Adaptive, multiresolution representation of a machine part; with exactly resolved features (edges, corners); top: 5% error; middle: 1% error; finest level mesh
CS 175: Topics in Geometric Modeling
Spring 2006

Homework Assignments

Submition instructions: Please send your theory work to Ke Wang's mailbox at the second floor of Jorgensen or his office. Please email your coding assignment and Readme file to Liliya.

  • Homework #1. (Due date: April 7 Fri. 5pm)

    Theory part (10 points each):
    1.5: 3&5; 2.10: 2 & 7; 3.13: 2 from the textbook

    Practical part (50 points):
    Implement de Casteljau recursion to generate approximation to a planar polynomial curve with stopping criteria/flatness check (read section 3.5 of the textbook to get detailed instructions).

    Note that:
    • Your code should accept arbitrary control points defined by users. Users should also be allowed to choose an epsilon for the stopping criteria.
    • You need to visualize the initial control points and the final approximation polygons.
    • Provide friendly Readme file so that your codes can be easily run by someone else. Explain the stopping criteria you chose.
    • Use one of the following programming languages: Matlab, Mathematica, C++, Java (try not to use any external libraries, if some are necessary, please document it).

  • Homework #2. (Due date: April 14 Fri. 5pm)

    10 points each problem.

    • Textbook: 5.12: 2,5,7;
    • Textbook: 6.9: 3, 9;
    • Assuming that knots are equidistant and new knots are inserted in the middle of each non-vanishing interval, derive the knot insertion formula of quadratic B-splines when one knot is 2-fold and all others are simple knots.

  • Homework #3. (Due date: April 21 Fri. 5pm)

    Textbook: 8.11: 2, 3, 5, 7. (10 pts each).

    We consider the 4-point scheme with \omega = 1/16.
    • (20pts) There are two ways to modify 4-point scheme near to the endpoints: One is to use all 4 stencils from one side and the other is to use lower order interpolating scheme. Compute the weights of modified 4-point scheme with endpoints in each case and implement them to get subdivision curves with endpoints.
    • (10pts) Show that the C2 test by analyzing 2nd order differencing scheme fails for 4-point scheme. Is this sufficient to conclude that 4-point scheme is actually not C2? Why or why not?
    • Bonus problem (10pts): Answer the second part of question 2) by reading Chapter 5 of the notes:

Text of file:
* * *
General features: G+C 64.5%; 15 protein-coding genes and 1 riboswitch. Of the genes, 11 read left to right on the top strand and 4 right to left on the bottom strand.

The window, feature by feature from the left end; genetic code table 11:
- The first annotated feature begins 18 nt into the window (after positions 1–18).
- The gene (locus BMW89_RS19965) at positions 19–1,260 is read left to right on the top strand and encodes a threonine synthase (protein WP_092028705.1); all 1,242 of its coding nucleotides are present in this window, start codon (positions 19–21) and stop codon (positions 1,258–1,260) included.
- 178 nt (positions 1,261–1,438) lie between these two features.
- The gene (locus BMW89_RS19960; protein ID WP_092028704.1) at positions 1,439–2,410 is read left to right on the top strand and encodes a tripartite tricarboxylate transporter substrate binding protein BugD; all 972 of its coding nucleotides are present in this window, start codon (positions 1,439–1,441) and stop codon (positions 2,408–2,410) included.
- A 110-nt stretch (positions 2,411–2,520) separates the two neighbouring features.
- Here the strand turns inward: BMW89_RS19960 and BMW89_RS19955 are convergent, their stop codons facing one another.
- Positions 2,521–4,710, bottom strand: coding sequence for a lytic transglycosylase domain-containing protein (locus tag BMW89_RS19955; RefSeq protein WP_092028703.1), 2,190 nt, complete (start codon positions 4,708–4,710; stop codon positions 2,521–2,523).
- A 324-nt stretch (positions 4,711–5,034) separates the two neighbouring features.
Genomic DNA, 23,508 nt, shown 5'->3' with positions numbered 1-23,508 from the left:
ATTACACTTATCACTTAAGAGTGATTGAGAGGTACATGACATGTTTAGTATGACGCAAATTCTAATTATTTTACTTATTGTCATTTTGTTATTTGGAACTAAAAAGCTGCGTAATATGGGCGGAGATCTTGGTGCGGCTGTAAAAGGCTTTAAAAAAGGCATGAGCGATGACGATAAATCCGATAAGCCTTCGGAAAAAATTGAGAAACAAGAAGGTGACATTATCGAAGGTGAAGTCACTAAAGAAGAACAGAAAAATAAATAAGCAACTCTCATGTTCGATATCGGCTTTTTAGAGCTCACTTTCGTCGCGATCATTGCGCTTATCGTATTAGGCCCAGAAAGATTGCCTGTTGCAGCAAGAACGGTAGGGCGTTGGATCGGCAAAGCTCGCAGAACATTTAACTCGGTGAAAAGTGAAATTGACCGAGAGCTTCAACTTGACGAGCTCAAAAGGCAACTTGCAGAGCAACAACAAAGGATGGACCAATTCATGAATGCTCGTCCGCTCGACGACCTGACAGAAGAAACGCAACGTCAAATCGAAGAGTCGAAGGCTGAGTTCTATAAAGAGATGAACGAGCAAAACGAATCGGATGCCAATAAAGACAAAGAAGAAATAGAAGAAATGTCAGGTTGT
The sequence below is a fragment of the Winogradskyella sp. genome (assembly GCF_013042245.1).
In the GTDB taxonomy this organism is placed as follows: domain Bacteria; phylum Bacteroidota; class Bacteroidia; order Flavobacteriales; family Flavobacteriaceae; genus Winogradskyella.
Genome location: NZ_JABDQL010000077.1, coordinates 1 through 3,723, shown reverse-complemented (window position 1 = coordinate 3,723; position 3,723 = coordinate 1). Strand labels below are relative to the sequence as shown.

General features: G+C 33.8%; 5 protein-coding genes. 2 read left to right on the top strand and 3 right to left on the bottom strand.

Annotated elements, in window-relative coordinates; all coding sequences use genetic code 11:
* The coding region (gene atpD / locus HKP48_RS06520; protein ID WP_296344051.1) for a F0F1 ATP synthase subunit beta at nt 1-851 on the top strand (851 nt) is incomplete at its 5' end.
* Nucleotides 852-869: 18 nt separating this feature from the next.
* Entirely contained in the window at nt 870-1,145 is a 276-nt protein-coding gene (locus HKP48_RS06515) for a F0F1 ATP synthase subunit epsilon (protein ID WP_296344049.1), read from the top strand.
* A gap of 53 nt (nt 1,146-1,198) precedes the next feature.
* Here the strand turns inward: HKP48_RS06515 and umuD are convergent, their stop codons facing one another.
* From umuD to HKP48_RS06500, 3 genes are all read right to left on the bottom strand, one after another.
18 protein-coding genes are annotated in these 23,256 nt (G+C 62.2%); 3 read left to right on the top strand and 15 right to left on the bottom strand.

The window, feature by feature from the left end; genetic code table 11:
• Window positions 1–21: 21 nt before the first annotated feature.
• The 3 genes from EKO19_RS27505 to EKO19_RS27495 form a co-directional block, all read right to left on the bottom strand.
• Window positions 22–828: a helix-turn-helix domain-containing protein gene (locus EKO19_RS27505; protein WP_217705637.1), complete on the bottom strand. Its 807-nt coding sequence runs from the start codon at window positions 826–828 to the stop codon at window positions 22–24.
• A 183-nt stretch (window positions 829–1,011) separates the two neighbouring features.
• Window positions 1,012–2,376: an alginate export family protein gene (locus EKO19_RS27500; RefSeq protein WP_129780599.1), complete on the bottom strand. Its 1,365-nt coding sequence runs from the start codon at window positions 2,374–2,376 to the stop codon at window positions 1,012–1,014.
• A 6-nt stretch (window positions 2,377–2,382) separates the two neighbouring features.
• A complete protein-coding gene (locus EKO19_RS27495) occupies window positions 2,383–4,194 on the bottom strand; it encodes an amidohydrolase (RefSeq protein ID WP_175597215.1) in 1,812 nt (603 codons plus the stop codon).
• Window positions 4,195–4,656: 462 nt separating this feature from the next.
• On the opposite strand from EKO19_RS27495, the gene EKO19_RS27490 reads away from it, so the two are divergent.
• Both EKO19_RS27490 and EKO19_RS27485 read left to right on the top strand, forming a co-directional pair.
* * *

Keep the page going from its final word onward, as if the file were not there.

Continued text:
• Homework #4. (Due date: May 1 Mon. 5pm)
    Textbook (10pts each):
    9.12: 6
    10.8: 3
    15.11: 2,3,4

  • Homework #5. (Due date: May 12 Fri. 5pm)
    Part I. Theory:
    1. Read Section 7.2 of Joe Warren's notes and finish the proof of Theorem 21:
    (20 pts)

    2. Consider the masks of Doo-Sabin subdivision scheme at the irregular vertex of valence k (See Fig. 4.12 from Siggraph course notes:
    By discrete Fourier transform, you can decompose the 4k by 4k subdivision matrix into a matrix with k blocks on the diagonal. The j-th block comes from Fourier coefficients of mode j-1.
    (10 pts each)
    (1) Compute the eigenvalues of subdivision matrix given the Doo-Sabin variant.
    (2) Compute the eigenvalues of subdivision matrix given the Catmull-Clark variant.
    (3) You will have k eigenvalues \lambda_0,\lambda_1,...,\lambda_k-1 to be determined by the masks of irregular vertex, where \lambda_j comes from Fourier mode j. Compute the masks such that \lambda_0=1, \lambda_1=lambda_{k-1}=\lambda (subdominant eigenvalue) and for else \lambda_j=0.
    (4) Compute the masks such that \lambda_0=1, \lambda_1=lambda_{k-1}=\mu, \lambda_2=lambda_{k-2}=\lambda(subdominant eigenvalue) and for else \lambda_j=0.
    (5) Fix k = 6 and \lambda=1/2. Compute the eigenvectors of subdivision matrix corresponding to the subdominant eigenvalue \lambda in (3) and (4). Show that the characteristic map is not injective in (4).

    Part II Implementation exercise
    Implement Doo-Sabin scheme with choices of masks in (1)-(4). You can use provided mesh code and visualizer here.
    Currently the code reads in mesh in obj format (given with command line argument -io) and does one step of subdivision with given mask (comand line argument -m (1 to 4)), and outputs the result in the obj file given with the option (-oo). In order to do more steps use option -n. Multiple steps are implemented by repeated read/write of the files.
    You will see four functions in the "Subdivide" class that you need to implement for the corresponding masks.

Copyright 2005 Ke Wang